57Hours connects you with local resources to make the most of your days off.
WORDS • LILY KRASS | FEATURED IMAGE • PAUL WRIGHT
As skiers, traveling to new places with two planks in tow is just about as exciting as it gets. However, fantasies of deep, untracked powder and friendly locals who will happily divulge their private stashes with the wave of a torn Kinco glove cloud the nitty-gritty details of real backcountry trip planning. Often, we’re so focused on getting ourselves to the destination, we don’t have time to do the research it takes to execute a big ski tour on a short trip. Sure, this isn’t the case for every backcountry traveler, but I know I’m not alone in admitting I’ve shown up to a new mountain range with little more than a downloaded Gaia map and a screenshot of the avy forecast.
That’s how New York-based Viktor Marohnic and Petra Levatic came up with 57Hours, an app that connects certified guides with clients in an “Airbnb format.” As climbers and skiers juggling recreation with full-time jobs, Marohnic and Levatic were determined to help other recreationists make the most of their limited days off.
“When I visited Jackson a few years ago, I didn’t have much knowledge of where to go, but I really wanted to ski in the backcountry,” said Marohnic. “I was hesitant to get a guide at first, but signed up for a four-day ski mountaineering course with Jackson Hole Mountain Guides.” The group descended Red Sentinel Couloir, a rarely-skied line off the north side of Disappointment Peak in Grand Teton National Park with a mandatory rappel. “That line I never would have found or had the confidence to ski on my own at the time,” Marohnic said. “I progressed so much with my own skiing and met new partners that I still ski and keep in touch with. It surprised me how much value I got out of spending time with a guide. There’s no shame in hiring a guide because of how much it can help you in the long run.”
While many skiers will agree that part of the fun of traveling is to wing it, make mistakes and learn on their own, this sometimes takes a toll on the actual amount of time we spend pointing our skis downhill. Unlike in Europe, where hiring a guide is an assumed part of mountain travel for recreational skiers, the North American attitude towards guiding can be a little more hesitant. “Everyone wants to go out on their own and figure it out,” said Greg Hill, professional skier and an Association of Canadian Mountain Guides-certified ski guide. “I love discovering a new place on my own, too, but it’s easy to kill time trying to figure out where to go when you first get there. Sure, you can bumble around and try to follow skin tracks, but when you hire a guide you’re maximizing your chance of skiing the best snow.”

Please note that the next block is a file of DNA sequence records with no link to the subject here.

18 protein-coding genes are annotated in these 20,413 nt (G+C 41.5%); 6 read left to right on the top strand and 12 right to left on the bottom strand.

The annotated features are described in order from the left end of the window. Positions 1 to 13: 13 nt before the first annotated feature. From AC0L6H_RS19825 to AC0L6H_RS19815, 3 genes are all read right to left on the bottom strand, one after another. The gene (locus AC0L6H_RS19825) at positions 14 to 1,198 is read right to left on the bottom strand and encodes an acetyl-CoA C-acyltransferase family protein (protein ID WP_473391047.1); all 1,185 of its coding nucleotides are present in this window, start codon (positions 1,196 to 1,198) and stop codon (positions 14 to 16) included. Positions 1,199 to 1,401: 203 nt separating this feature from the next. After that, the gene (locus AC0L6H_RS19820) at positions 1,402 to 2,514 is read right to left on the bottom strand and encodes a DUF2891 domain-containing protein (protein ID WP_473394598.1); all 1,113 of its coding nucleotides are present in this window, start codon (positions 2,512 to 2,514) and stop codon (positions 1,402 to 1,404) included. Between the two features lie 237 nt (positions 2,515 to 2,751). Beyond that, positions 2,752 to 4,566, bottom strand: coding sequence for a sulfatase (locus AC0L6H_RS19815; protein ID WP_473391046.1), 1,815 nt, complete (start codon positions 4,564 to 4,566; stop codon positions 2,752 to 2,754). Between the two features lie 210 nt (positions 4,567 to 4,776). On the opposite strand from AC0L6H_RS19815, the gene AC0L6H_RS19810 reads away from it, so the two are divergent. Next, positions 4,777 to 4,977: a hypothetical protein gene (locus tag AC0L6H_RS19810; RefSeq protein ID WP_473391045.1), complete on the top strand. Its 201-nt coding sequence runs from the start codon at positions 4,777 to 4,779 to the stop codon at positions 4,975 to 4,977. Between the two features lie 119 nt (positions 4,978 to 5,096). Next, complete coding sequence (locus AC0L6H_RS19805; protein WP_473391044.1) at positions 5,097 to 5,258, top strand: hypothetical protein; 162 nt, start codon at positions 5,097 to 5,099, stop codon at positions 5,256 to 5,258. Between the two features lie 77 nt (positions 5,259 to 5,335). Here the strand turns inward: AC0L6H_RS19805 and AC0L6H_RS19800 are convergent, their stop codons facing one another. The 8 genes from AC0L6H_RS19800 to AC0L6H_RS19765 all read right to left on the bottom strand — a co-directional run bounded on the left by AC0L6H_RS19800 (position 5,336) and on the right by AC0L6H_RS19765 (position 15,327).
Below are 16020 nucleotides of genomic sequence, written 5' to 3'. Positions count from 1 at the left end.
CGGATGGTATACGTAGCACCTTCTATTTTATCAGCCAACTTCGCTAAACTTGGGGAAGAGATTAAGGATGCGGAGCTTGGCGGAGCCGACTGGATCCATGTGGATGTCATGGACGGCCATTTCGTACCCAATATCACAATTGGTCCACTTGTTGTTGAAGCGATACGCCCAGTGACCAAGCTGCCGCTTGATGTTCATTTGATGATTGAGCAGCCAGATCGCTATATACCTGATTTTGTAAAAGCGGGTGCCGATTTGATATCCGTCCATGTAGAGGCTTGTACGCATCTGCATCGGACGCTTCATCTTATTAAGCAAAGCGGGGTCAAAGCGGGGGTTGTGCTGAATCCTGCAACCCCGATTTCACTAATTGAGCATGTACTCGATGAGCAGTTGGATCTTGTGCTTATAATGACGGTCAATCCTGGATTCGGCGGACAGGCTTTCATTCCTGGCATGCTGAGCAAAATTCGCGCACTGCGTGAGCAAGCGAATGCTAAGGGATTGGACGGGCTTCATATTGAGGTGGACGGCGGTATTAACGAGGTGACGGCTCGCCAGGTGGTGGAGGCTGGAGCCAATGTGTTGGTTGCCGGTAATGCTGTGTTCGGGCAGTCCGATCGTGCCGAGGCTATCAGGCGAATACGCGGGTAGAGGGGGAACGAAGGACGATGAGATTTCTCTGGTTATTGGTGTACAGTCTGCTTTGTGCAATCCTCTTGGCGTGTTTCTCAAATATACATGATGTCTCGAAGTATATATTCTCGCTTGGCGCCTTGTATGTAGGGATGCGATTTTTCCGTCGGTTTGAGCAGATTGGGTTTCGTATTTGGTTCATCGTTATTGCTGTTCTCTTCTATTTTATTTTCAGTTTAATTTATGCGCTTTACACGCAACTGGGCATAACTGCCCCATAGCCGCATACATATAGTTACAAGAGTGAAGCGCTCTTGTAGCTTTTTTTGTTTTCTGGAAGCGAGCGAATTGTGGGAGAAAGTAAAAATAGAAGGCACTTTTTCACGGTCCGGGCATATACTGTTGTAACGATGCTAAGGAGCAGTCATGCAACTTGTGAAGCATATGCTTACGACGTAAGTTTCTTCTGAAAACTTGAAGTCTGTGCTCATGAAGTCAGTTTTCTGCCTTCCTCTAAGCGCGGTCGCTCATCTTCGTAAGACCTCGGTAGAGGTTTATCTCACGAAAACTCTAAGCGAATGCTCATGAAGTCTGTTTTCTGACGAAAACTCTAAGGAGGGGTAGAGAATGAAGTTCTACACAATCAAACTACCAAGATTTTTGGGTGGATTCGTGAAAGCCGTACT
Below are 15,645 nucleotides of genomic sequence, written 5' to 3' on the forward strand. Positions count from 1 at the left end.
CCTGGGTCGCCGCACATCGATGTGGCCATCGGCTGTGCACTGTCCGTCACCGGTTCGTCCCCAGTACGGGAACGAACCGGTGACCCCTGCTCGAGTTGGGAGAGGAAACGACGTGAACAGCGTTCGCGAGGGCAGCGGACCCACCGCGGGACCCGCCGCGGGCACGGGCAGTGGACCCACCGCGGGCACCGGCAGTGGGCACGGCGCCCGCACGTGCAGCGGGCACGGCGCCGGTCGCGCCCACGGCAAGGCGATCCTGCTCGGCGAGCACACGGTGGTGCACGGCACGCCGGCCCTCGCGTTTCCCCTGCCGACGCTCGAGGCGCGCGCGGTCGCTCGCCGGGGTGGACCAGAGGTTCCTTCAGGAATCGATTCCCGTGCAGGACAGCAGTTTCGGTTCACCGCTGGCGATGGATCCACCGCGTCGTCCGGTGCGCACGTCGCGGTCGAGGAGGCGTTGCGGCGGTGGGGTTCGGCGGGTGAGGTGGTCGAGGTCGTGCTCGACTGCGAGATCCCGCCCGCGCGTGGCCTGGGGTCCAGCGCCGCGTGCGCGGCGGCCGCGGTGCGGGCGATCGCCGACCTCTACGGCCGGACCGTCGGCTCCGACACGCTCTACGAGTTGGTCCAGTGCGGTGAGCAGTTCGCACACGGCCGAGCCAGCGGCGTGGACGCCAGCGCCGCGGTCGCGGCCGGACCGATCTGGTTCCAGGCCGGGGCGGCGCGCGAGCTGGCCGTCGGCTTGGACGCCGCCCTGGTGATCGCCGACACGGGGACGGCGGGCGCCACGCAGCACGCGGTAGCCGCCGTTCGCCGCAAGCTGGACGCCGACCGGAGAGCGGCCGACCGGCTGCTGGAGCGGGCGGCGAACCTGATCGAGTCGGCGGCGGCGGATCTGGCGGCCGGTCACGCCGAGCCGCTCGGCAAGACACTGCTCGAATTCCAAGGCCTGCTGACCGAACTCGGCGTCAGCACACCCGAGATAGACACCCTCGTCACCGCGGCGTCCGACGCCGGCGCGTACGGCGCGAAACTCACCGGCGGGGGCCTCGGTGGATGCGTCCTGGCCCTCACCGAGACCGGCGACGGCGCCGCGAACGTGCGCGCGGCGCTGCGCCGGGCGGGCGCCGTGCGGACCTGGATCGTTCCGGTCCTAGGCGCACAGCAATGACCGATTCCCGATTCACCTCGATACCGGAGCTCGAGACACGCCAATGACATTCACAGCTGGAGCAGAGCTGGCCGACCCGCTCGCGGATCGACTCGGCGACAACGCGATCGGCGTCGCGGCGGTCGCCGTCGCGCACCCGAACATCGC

Hill added that not all guided trips have to be a follow-the-leader style that core skiers pride themselves on avoiding. Through 57Hours, Hill guides a three-day Mountain Sense course on British Columbia’s Rogers Pass where skiers practice trip planning and route-finding skills while skiing in some of Hill’s favorite local zones. “Most clients have an end goal of going out on their own, and this course helps them become more independent and confident skiers in the backcountry,” said Hill. Other guides, like Doug Workman of Jackson Hole Mountain Guides, Rob Copolillio of Vetta Mountain Guides in Chamonix and Tom Wolfe of Canada’s Sawback Alpine Adventures, guide single- and multi-day ski and climbing trips through 57Hours throughout North America and the Alps.
There are 57 hours from 3 p.m. on Friday to midnight on Sunday. 57Hours is set up so that with just a few clicks, users can create an itinerary that’s built around their experience and interests so they don’t have to waste any part of that window. “If they want to take an avalanche education course they can, or they can sign up and have a guide show them around Jackson Hole for two days, whatever you want. You can connect with the guides and create a plan for your ability,” said Marohnic. “Skiing with a guide is an amazing way to progress and get to know a new place. Even if you just do one day with a guide and then go out on your own after, it really sets you up for success.”